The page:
Renewables inspire the need for greater digitalisation


By Process Online Staff
Friday, 28 April, 2017


Wind romania

In her latest blog post, Sofia Sauvageot, wind segment leader at GE Power Conversion, says that renewables are continuing to break records worldwide but there is still room for improvement.

Great strides have been made in the last decade in how we consume energy. In 2007, global renewable electricity generation capacity was at an estimated 240 GW, which at the time was a significant amount. Fast-forward to a decade later, and the reality is strikingly different. Today, countries across the globe are relying less and less on fossil fuels and are continuing to focus on powering the world through clean energy. The latest report from the International Energy Agency claims that a record 153 GW of green electricity was installed last year alone, which was more than the total power capacity of Canada.

Today, innovation is moving at breakneck speed. It took fossil fuels decades to take over the world, yet it took only 20 years for renewables when they overtook coal as the world’s largest energy source last year. In order to become a viable and competitive energy source, renewables have spurred on enormous technological advances.

In the solar industry, new innovations are focused to increase equipment efficiency to extract more power out of the sun. One of these latest innovations comes from the new material silicon carbide (SiC). For example, a silicon carbide inverter gives an additional 1% power conversion efficiency compared to today’s standards, and while this may not seem like much at first glance, for a 100 MW solar plant, 1% more efficiency could mean more than $2.5 million worth of additional energy being produced over the plant’s lifetime.

Similar transformations are happening in the wind industry, where equipment availability is of paramount importance. The premium high availability requires high reliability of each single piece of equipment, as well as the entire system.

Growth in scale

Scale is also gaining momentum as the popularity of renewables continues to soar. Today, national governments as well as regional authorities are eyeing to support and leverage large-scale renewable farms to provide more affordable clean energy, as these super-sizing farms can unlock economies of scale and bring in significant infrastructure cost reductions.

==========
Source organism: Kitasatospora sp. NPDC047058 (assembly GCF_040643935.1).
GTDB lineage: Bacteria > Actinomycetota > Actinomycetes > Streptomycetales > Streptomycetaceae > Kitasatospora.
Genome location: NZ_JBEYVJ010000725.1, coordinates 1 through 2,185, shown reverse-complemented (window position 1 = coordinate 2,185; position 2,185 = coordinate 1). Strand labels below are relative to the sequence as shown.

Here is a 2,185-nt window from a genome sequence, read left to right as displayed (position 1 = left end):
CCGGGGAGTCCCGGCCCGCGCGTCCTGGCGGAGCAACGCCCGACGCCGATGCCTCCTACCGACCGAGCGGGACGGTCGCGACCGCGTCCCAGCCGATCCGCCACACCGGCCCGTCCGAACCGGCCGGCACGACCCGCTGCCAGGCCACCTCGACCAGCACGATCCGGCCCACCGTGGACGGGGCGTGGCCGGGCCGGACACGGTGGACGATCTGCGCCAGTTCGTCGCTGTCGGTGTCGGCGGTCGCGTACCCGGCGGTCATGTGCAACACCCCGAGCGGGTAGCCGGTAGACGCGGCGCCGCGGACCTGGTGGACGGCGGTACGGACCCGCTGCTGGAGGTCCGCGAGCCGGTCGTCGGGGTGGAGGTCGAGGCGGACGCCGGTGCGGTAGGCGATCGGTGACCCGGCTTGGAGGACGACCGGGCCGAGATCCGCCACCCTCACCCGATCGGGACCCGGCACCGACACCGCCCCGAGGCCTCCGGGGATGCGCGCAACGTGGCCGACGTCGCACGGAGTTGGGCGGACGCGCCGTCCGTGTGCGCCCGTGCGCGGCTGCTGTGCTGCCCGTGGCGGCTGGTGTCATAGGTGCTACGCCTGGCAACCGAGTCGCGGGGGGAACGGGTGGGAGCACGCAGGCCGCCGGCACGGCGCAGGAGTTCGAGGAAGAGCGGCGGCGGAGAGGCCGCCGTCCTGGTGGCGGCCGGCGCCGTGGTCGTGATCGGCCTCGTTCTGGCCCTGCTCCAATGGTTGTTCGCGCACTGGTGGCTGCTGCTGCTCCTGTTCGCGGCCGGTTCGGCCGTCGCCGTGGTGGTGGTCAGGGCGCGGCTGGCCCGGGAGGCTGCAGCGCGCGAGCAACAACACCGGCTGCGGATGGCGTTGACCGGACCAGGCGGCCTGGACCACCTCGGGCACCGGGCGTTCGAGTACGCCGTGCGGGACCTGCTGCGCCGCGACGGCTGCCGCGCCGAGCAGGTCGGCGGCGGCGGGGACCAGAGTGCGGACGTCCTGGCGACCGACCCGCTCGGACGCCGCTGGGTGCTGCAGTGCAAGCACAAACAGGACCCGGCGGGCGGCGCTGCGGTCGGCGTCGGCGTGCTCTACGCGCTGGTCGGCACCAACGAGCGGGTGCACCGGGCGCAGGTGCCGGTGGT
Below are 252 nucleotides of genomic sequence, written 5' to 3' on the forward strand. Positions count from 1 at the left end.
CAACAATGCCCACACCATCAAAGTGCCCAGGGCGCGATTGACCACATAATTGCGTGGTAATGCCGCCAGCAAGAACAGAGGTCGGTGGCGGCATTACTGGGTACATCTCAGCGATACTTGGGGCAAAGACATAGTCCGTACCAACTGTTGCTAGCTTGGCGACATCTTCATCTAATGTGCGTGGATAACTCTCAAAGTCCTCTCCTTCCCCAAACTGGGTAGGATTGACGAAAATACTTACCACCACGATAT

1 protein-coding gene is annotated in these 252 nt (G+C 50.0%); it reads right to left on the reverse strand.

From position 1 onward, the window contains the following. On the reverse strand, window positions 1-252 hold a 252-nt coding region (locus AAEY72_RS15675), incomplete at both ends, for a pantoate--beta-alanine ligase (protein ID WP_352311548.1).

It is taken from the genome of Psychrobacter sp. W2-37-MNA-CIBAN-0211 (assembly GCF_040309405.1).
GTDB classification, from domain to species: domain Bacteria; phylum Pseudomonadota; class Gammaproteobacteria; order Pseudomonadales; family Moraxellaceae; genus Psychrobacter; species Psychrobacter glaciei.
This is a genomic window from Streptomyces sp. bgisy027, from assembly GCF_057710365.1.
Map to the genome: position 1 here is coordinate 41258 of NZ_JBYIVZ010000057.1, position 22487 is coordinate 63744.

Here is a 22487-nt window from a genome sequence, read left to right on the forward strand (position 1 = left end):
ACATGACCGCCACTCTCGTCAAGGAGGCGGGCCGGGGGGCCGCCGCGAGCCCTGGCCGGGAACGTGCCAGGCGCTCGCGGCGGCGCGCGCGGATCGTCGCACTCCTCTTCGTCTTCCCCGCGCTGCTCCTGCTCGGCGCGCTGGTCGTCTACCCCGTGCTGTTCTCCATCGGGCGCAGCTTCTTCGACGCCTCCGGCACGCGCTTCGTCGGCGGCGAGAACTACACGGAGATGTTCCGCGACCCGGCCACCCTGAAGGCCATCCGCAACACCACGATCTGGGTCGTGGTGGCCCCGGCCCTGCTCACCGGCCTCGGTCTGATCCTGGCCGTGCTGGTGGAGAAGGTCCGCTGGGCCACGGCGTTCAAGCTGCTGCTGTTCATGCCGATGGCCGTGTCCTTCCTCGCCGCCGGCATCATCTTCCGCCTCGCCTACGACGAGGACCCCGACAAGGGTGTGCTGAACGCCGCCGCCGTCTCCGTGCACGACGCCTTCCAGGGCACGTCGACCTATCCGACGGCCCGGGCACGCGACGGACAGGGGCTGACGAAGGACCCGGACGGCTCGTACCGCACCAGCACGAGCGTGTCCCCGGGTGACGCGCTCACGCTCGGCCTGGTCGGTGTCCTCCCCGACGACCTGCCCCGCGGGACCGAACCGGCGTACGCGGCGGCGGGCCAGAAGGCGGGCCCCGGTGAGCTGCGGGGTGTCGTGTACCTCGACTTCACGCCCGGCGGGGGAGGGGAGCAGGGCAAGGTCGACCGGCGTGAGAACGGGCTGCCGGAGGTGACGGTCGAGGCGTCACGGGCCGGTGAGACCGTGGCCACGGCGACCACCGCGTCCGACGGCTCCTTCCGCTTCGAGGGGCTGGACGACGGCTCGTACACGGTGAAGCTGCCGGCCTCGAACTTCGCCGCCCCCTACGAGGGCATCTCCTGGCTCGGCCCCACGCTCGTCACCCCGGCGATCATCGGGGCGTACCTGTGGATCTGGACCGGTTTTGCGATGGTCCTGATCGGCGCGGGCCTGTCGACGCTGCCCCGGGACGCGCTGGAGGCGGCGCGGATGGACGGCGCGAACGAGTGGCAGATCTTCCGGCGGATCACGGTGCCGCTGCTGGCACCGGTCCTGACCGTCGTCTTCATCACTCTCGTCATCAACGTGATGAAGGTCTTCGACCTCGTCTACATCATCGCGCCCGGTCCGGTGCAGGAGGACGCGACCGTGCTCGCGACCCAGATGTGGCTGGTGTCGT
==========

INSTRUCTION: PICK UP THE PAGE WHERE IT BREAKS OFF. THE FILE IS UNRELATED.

As plants grow in size, new opportunities rise to improve efficiency at the farm level through system optimisation. Energy organisations should also look at solutions that allow a truly integrated approach.

Meanwhile, we have also seen the procurement processes move to an auction model — the government issues a call for tenders to procure a certain capacity or generation of renewables-based electricity. This new approach is providing privilege to large renewable farms that can then enjoy economy of scale out of larger installations. Driven by a more well-planned and transparent process, as well as more cost-effective renewable electricity production, the model is expanding worldwide. Emerging countries, such as Brazil, are among the first to launch this auction system.

Countries that have implemented renewable energy auctions by early 2015 (blue). Source: IRENA

Countries that have implemented renewable energy auctions by early 2015 (blue). Source: IRENA1. For a larger image, click here.

The future

However, as the demand for power continues to increase globally, relying on a sole source of renewable energy does (unnecessarily) limit options. That’s why the current focus should be on using technology to combine multiple energy sources and tackling the overarching challenge of unpredictable energy output. Hybrid power generation really is the key to unlocking the power required for future generations, but this is not the only option. Through utilising digital technologies, operators can also manage multiple farms from a central location, helping to monitor performance concurrently and make data-driven decisions to optimise energy output while maximising revenues based on changing grid pricing conditions.

The use of the ‘digital twin’ — a powerful digital replica of physical assets — can allow operators to move to a predictive model of maintenance. This allows for the reduction of unplanned downtime and excessive maintenance costs. By comparing the digital twin to the asset at real time, it can warn of off-standard behaviour up to weeks in advance and prevent potential failures before they strike. This data-driven approach can thus increase efficiency and productivity, as well as reduce risks of plant shutdown.

In fact, the digital promise stretches farther and wider. From Henry Ford’s moving assembly line to Taiichi Ohno’s Toyota production system, now known as lean production, manufacturers globally have constantly strived to make their operations better. Today, the key to this is digital technology.

Renewables are expected to cover more than 60% of the increase in world electricity generation over the medium term, rapidly closing the gap with coal. While 2016 was an excellent year, there is still room for more work. Incremental gains can be achieved through asset optimisation, but as the future of renewables is inevitably marching towards a more sustainable hybrid and digital future, companies should make themselves ready to embrace the leap to ensure its continued vitality and long-term viability.

Reference:
  1. IRENA and CEM (2015), Renewable Energy Auctions – A Guide to Design, <http://www.irena.org/DocumentDownloads/Publications/IRENA_RE_Auctions_Guide_2015_1_summary.pdf>.
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